Enhancing your article with supplemental material
Supplemental material can mean anything from tables to datasets, filesets to presentations, video to audio files. Including supplemental material with your article makes it more discoverable, and Taylor & Francis has implemented a number of initiatives to ensure it is effectively included, or linked to, within the article abstract.
Why include supplemental material with your journal article?
- It makes your article more discoverable, giving people another route to find your research.
- Other researchers can cite your supplemental material, increasing the impact of your work.
- Funders are able to identify clear links to data, ensuring you meet your funding requirements.
- Your supplemental data is effectively preserved.
- Research shows that articles with supplemental material are downloaded and cited more often.
Working with ScholeXplorer to make data more discoverable
ScholeXplorer helps researchers to find, access, and reuse data. Authors are increasingly opting to submit their supporting data to a repository, and in many cases are required to do so as a condition of their funding.
Taylor & Francis Online now fully supports ScholeXplorer data linking making it much easier for you to establish a permanent link between your published article and its associated data. When you deposit your data in a ScholeXplorer recognised repository a link to your data will automatically appear on Taylor & Francis Online when your associated article is published. This enables readers to easily navigate between your published article and the associated data set.
How do I link my article to its data?
If you are considering publishing an article with us, or your article is already in the process of being published with us, and you have data you would like to link to, please follow these steps:
- Use the free search tools provided by the registry of research data repositories (re3data.org) to find a suitable data repository. ScholeXplorer functionality will only work if your selected data repository supports persistent identifiers. These can be identified easily on the re3data.org site by looking for the blue ‘pi’ icon.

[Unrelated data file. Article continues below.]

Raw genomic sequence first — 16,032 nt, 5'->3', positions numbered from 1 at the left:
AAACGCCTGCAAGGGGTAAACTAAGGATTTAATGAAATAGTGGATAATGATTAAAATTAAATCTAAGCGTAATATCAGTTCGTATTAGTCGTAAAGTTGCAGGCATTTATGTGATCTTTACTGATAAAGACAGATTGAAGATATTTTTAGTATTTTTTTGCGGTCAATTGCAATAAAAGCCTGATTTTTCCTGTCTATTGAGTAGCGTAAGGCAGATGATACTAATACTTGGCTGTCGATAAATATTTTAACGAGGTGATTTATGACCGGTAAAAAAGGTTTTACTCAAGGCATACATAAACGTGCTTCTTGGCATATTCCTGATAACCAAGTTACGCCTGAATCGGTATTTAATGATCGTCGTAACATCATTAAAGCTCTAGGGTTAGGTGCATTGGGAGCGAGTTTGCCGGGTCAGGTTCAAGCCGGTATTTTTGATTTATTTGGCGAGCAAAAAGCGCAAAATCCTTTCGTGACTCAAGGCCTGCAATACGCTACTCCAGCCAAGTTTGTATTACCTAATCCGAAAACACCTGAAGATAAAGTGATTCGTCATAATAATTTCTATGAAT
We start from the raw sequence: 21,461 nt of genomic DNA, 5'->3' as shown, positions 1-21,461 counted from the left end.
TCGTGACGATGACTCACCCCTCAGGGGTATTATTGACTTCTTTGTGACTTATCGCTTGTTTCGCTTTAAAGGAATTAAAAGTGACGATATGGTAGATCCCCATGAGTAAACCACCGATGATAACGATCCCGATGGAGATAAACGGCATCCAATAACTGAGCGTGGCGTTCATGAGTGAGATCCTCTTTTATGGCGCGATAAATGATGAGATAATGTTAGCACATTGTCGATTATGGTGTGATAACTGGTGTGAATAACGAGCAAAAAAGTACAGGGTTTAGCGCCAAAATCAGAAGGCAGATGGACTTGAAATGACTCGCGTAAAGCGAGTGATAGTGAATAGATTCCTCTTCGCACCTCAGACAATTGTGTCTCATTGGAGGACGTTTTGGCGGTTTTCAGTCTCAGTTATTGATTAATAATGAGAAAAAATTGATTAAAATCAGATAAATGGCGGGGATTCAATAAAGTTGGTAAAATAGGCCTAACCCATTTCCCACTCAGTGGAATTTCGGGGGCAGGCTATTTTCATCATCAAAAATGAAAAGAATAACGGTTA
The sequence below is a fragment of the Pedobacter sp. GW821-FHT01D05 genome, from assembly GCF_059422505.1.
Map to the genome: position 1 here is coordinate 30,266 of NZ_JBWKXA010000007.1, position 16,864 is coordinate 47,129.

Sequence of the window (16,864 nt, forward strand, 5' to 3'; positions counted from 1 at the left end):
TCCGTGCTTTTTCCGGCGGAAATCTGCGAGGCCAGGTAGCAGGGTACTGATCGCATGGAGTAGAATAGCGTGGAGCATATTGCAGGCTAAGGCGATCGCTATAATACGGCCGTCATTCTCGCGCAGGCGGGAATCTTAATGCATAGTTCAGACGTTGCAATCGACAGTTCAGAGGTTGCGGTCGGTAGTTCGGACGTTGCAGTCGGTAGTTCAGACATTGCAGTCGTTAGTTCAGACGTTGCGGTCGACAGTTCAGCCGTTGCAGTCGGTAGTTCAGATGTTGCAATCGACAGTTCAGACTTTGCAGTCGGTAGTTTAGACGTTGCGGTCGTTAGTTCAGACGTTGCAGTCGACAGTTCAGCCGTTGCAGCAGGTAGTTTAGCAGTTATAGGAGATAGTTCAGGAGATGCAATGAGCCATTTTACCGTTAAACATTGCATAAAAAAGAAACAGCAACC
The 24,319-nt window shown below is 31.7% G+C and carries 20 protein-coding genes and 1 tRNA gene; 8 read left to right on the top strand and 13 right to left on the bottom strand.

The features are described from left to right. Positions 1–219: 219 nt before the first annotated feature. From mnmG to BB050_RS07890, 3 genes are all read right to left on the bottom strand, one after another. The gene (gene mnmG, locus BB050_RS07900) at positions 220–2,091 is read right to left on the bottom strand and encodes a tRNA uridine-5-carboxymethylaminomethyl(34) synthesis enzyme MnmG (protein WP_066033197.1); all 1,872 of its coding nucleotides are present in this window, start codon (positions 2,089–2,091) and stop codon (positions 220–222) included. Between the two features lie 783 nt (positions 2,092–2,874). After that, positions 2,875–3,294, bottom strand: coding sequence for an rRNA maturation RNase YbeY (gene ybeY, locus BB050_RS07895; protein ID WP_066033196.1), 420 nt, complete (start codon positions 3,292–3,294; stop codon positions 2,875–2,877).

- Deposit your data following the submission instructions provided by your chosen data repository. Ensure that you associate your article DOI (Digital Object Identifier) with your data during your submission. Doing this allows ScholeXplorer to link your article with the repository record for its data.
- On publication of your article we will link your article’s DOI with your data, working with ScholeXplorer to create linking from the repository page to the article on Taylor & Francis Online and back again.
Working with Figshare to host and highlight supplemental material
Taylor & Francis Online hosts supplemental material on Figshare, making it easily discoverable from search engines and preserving it for the future. On Taylor & Francis Online, supplemental material is instantly viewable using the Figshare widget, when readers select the supplemental tab on the article abstract.
Users can jump from the article to the supplemental content on Figshare and back to the article again, and, if people discover the supplemental material on Figshare via a search engine, there are links to the article, increasing usage and impact. Authors can also share this material more easily and track usage through Figshare’s metric functions.
What do I need to do to make sure my supplemental material uses the Figshare widget?
Include your supplemental files at the same time as you submit your manuscript. This will ensure they are automatically uploaded to Figshare. There is nothing else you need to do. Using Figshare also means that there are no size limits on the supplemental content we are able to include with the article. Every file uploaded to Figshare will be easily citable (with a DOI allocated at the point of publication) and will be stored under a Creative Commons license.
File types compatible with Figshare
Some things to think about before you submit your supplemental material
- Supplemental material online should be pertinent to, or should support, your article.
- It must be submitted alongside your article but will not be modified by Taylor & Francis. You will not receive proofs.
- Extensive supplemental material (analyses rather than data) should ideally be subject to peer review.
- When appropriate, it should carry a disclaimer – please discuss with Taylor & Francis if you think this is relevant.
- Any podcasts or vodcasts will need to have a Taylor & Francis license, which must be signed by the author(s).
- Warranties regarding the originality, validity, and legality of the supplemental material online are covered by the article publishing agreement.
- Any tables submitted as part of your article will be available for users to download in CSV format. Figures, audio, and video will not be downloadable, in order to protect copyright of these supplemental materials.